MASTERCLASSING

Love Island, TV and the power of the second screen

Mobile Marketing

Jo Kinsella, chief revenue officer & executive vice president at TVSquared, dicusses why advertisers need to 'couple up' TV and digital

Jo Kinsella TVSquaredDigital ad spend is on an upward trajectory, expected to reach a height of £14.73bn in 2019. As a result, many advertisers believe digital platforms present them with greater opportunities, from innovative ad formats to wider consumer engagement – especially on mobile – all stemming from more accurate insights.

However, advertisers shouldn’t discount TV. Hit shows such as Love Island present advertisers with opportunities to drive engagement, especially with a valuable demographic of 16- to 34-year-olds. The popularity of the show led ITV to beat forecasts of a six per cent drop in total advertising revenue this year. Thanks to TV’s ability to provide unmatched reach to over 89 per cent of the UK population, advanced TV is increasing in popularity with advertisers. But it is not a question of either or. Both TV and digital are valuable tools in the advertising playbook and brands can actually achieve more when they stop viewing these two platforms as separate entities.

Broadcasters recognise the value in this strategy and given the announcement of an additional winter series for Love Island starting in 2020, now is the time for brands to capitalise – 'coupling' TV and digital to cash in on viewer’s mobile response.

TV and digital are complementary, not competing
The rise of the second-screen trend has resulted in TV becoming the primary driver of search and mobile engagement. This phenomenon is an established habit where consumers use secondary devices – most commonly mobiles, but also laptops, tablets and recently smart speakers – while watching TV. After an ad spot has aired, viewers respond digitally and engage with brands through web searches, social media or app downloads, providing advertisers with greater cross-channel opportunities to maximise reach and increase return on investment (ROI). The Sun newspaper piggybacked on the success of the ITV reality show and saw traffic rise 11 per cent during ad breaks either via search or the publication’s Love Island WhatsApp account. Diet Coke also took this opportunity to develop its ad campaign by embedding interactive polls and predictor games into those stories.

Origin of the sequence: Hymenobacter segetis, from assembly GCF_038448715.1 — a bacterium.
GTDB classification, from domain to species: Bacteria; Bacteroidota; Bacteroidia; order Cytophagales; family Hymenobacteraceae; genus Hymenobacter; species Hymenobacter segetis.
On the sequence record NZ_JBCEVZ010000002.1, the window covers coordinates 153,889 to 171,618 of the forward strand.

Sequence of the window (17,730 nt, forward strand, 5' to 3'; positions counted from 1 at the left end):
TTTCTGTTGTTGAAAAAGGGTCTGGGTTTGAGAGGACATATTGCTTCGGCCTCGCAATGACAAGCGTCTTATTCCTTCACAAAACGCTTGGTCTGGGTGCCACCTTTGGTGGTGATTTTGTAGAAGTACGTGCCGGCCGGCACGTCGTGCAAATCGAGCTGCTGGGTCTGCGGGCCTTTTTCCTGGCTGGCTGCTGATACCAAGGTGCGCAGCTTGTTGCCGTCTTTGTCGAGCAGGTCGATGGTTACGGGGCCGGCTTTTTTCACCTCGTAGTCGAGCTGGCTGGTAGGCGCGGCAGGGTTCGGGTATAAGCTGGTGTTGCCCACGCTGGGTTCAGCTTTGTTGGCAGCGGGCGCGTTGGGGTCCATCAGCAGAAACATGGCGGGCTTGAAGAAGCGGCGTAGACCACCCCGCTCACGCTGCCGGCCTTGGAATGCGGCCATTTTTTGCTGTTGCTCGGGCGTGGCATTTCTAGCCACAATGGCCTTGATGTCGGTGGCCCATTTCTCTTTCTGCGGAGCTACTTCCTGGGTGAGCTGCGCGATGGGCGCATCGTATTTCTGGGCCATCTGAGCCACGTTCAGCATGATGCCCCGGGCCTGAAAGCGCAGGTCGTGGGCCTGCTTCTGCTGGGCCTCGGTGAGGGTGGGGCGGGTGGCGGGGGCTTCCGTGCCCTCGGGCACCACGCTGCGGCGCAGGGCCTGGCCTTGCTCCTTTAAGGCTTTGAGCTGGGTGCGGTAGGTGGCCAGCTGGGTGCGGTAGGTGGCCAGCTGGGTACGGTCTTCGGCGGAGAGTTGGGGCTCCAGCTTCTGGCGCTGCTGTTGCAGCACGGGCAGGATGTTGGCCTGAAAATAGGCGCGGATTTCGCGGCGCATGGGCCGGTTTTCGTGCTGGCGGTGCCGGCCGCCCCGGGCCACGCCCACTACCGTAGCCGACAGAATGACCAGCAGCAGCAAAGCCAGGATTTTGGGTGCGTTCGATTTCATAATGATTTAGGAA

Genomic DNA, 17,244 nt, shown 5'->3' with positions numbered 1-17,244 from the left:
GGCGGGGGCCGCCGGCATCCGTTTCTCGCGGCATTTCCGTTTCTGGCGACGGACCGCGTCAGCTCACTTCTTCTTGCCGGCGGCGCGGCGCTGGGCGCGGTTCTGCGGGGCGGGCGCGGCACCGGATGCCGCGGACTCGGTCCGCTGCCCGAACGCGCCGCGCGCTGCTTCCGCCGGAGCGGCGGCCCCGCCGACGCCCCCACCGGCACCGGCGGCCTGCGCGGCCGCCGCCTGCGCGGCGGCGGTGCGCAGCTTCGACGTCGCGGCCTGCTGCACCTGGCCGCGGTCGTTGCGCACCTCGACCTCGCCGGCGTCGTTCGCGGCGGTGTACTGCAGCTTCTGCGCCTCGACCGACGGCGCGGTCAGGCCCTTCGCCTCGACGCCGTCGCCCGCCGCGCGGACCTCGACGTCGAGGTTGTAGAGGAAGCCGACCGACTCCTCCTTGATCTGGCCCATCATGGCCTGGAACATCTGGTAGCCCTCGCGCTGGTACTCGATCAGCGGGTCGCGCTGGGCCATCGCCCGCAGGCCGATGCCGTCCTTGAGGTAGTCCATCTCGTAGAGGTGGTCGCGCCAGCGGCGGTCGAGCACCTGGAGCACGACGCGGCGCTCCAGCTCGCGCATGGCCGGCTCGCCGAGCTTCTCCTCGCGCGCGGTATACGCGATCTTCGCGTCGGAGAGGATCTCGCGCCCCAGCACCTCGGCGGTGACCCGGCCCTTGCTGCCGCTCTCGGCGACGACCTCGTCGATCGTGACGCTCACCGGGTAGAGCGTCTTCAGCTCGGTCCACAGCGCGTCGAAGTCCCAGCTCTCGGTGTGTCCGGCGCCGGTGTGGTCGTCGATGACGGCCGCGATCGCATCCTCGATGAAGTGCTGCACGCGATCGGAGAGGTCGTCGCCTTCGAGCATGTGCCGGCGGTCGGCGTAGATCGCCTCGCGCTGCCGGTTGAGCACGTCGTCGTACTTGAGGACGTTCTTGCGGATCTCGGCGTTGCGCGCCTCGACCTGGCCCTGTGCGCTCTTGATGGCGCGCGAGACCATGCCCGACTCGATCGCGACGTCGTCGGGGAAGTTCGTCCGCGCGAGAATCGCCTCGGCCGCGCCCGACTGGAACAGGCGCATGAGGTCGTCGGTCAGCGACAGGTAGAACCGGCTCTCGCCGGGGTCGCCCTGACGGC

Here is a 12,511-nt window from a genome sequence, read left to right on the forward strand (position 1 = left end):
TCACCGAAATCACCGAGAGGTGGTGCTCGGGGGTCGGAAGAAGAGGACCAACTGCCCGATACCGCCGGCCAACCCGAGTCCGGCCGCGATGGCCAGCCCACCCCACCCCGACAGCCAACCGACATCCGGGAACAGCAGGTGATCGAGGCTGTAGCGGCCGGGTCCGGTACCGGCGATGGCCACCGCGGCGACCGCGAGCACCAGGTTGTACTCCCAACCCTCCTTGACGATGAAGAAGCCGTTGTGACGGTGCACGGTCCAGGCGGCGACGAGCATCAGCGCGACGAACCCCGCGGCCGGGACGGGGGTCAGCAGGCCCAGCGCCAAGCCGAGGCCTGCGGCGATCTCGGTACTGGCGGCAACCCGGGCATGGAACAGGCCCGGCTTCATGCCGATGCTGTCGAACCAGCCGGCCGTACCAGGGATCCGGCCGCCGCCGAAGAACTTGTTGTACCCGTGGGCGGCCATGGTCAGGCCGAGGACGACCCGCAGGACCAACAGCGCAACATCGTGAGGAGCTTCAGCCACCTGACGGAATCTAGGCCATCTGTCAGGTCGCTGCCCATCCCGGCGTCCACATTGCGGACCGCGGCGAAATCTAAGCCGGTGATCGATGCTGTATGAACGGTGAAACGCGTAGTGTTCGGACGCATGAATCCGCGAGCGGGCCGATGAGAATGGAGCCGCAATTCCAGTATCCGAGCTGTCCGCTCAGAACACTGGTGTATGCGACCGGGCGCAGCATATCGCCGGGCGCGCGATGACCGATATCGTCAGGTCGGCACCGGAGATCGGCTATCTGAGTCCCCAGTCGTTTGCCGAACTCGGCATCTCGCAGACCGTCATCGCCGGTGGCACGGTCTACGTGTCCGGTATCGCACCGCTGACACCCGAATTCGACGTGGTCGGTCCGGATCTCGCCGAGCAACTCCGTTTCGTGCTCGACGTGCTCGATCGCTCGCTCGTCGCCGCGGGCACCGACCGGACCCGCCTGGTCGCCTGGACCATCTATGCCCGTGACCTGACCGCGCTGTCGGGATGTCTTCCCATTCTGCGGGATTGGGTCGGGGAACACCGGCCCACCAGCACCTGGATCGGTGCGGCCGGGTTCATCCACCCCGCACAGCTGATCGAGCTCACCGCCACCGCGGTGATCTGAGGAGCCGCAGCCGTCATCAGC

But to successfully optimise TV to drive the best possible response rates, brands need the ability to attribute activity to specific aspects of their campaigns. By knowing the most effective elements, advertisers can then make in-flight changes or use these insights to inform future media strategies. For maximum impact via Love Island, creatives that reflect the current season’s idioms – Ovie Soko’s “message” rather than the typical “I’ve got a text” – will ensure the brand message is viewed as contextually relevant.

The combined effort
For many advertisers, the primary business outcome is to maximise ROI. As a result, the pressure is on for brands to find the winning formula that brings together the strengths of mobile and TV campaigns. Instead of spending huge amounts to continuously dominate search results, savvy marketers are leveraging TV to drive qualified search traffic and finding ways to combine digital and TV strategies.

This builds on the boom in the number of consumers who use second screens while watching TV and is an effective strategy to drive online response (i.e. search, site traffic, registrations, etc.), with mobile driving 50-70 per cent of TV responses, according to a recent DTC study.

By implementing a rapid conversion path, for instance, through a mobile-optimised website, advertisers can ensure audiences have a streamlined route to engagement. This strategy offers longevity in a cross-channel campaign’s effectiveness, as brands can also aim to retarget these consumers at a later stage.

Fine-tuning for optimal results
TV remains a driving force in advertising, but smartphones and the rise of second-screen activity has resulted in a shift in the market, and assisted in making TV more performance-driven. Advertisers need to acknowledge this change and refrain from pitting the two against each other – instead, they must couple both mediums to their full potential. The trick is to understand TV’s impact on digital response and leverage mobile as a way to bring these two channels together.

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